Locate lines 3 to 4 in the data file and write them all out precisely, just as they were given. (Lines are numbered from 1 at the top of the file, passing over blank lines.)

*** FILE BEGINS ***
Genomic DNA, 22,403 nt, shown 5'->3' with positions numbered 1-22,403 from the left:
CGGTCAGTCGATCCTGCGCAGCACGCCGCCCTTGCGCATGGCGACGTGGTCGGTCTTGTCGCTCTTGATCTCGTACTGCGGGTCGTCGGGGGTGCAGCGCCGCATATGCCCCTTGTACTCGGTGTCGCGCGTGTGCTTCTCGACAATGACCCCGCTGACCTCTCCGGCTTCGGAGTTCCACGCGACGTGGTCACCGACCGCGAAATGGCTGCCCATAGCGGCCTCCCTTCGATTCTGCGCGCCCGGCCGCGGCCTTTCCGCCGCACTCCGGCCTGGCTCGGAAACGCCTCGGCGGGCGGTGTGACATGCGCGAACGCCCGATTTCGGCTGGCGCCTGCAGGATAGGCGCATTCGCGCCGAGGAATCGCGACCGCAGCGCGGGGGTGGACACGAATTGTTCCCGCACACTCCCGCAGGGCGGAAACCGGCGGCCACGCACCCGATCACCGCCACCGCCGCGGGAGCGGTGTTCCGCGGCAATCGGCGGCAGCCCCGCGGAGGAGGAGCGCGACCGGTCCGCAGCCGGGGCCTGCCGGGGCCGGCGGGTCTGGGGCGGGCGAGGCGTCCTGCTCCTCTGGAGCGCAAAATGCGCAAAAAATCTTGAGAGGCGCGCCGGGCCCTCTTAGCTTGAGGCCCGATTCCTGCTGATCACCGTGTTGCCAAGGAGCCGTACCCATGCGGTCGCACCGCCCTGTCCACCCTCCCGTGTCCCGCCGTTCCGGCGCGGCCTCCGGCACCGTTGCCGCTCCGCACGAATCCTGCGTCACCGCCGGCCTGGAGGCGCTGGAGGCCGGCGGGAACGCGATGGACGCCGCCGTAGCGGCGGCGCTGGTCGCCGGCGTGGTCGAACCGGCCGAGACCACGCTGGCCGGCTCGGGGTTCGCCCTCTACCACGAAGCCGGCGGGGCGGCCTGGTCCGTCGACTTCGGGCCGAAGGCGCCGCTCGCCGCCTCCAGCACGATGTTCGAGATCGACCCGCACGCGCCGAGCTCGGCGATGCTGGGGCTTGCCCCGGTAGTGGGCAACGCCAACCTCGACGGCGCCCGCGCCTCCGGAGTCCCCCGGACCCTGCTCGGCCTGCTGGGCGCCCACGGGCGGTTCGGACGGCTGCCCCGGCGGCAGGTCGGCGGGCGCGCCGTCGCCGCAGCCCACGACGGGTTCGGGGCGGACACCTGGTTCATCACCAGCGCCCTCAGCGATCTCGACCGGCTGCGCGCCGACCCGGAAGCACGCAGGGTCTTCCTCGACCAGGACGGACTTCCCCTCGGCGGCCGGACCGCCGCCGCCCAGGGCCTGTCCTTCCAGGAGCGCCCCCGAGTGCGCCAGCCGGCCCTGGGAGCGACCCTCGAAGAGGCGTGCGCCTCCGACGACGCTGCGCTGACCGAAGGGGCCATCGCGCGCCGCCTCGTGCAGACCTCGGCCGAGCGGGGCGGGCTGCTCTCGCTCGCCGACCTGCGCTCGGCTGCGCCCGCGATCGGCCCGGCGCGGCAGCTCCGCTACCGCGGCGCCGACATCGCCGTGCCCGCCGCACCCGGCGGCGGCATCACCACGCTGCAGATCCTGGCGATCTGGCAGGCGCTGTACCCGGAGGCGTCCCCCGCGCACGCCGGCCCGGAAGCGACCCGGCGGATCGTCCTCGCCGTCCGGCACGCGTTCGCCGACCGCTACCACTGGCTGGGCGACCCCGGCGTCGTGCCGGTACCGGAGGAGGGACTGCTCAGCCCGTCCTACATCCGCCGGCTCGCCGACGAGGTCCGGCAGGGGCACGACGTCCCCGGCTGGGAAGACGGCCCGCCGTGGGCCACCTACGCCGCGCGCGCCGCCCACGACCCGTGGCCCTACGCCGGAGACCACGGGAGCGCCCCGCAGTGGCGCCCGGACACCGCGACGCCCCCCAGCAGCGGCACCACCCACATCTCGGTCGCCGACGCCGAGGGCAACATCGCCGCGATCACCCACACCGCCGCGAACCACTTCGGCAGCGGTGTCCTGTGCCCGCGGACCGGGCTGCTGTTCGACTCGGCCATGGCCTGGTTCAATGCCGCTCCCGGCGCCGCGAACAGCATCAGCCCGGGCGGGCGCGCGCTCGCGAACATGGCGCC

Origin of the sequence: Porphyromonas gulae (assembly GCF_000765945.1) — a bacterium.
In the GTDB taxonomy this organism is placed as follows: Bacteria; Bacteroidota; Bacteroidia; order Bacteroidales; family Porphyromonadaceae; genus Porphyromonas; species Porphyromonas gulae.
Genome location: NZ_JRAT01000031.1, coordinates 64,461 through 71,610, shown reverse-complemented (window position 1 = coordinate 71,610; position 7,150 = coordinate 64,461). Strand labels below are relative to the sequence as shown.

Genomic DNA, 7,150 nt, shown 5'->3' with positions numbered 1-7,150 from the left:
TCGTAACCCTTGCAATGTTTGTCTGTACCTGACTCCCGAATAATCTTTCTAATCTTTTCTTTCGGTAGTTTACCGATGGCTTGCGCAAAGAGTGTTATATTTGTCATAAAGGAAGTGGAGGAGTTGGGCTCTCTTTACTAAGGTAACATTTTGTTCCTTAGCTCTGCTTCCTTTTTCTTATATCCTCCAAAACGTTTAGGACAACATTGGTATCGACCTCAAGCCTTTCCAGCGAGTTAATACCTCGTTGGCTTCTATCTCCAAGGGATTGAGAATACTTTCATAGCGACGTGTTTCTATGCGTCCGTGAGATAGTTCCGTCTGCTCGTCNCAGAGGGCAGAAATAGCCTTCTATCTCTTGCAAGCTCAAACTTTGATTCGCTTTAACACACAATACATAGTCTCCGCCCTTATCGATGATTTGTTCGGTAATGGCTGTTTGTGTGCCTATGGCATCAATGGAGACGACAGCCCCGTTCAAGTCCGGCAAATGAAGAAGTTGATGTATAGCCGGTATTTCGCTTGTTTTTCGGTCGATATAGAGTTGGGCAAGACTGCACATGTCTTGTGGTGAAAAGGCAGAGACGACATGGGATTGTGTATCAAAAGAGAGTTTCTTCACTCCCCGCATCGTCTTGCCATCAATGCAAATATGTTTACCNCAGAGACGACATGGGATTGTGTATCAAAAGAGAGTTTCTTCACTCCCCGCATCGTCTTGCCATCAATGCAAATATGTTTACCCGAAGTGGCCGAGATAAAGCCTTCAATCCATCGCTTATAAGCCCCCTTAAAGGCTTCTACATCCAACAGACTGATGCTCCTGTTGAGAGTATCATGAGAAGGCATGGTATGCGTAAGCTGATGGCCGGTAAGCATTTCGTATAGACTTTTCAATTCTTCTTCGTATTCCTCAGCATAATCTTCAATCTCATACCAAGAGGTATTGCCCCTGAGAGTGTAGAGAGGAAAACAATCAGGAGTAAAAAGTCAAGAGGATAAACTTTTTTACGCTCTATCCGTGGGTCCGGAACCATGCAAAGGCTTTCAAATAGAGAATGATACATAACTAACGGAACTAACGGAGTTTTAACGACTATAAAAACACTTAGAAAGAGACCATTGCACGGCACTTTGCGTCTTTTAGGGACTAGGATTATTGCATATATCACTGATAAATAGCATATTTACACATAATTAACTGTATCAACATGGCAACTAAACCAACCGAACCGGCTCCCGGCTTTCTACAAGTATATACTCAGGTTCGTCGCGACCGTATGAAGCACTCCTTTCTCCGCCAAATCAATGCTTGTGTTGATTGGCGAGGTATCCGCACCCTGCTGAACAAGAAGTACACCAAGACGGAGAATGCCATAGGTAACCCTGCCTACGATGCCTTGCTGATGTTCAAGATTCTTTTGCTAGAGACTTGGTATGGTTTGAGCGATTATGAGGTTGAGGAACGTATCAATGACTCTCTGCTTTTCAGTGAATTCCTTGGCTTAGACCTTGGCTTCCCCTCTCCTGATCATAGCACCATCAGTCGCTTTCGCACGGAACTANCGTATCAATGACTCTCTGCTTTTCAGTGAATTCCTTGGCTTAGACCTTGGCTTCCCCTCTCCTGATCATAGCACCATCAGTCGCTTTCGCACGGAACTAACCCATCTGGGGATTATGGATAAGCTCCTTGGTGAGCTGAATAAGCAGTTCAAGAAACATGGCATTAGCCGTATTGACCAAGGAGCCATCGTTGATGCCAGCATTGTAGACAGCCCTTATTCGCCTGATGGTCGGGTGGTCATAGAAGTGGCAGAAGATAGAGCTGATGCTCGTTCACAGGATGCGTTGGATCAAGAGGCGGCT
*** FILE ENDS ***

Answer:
Origin of the sequence: Porphyromonas gulae (assembly GCF_000765945.1) — a bacterium.
In the GTDB taxonomy this organism is placed as follows: Bacteria; Bacteroidota; Bacteroidia; order Bacteroidales; family Porphyromonadaceae; genus Porphyromonas; species Porphyromonas gulae.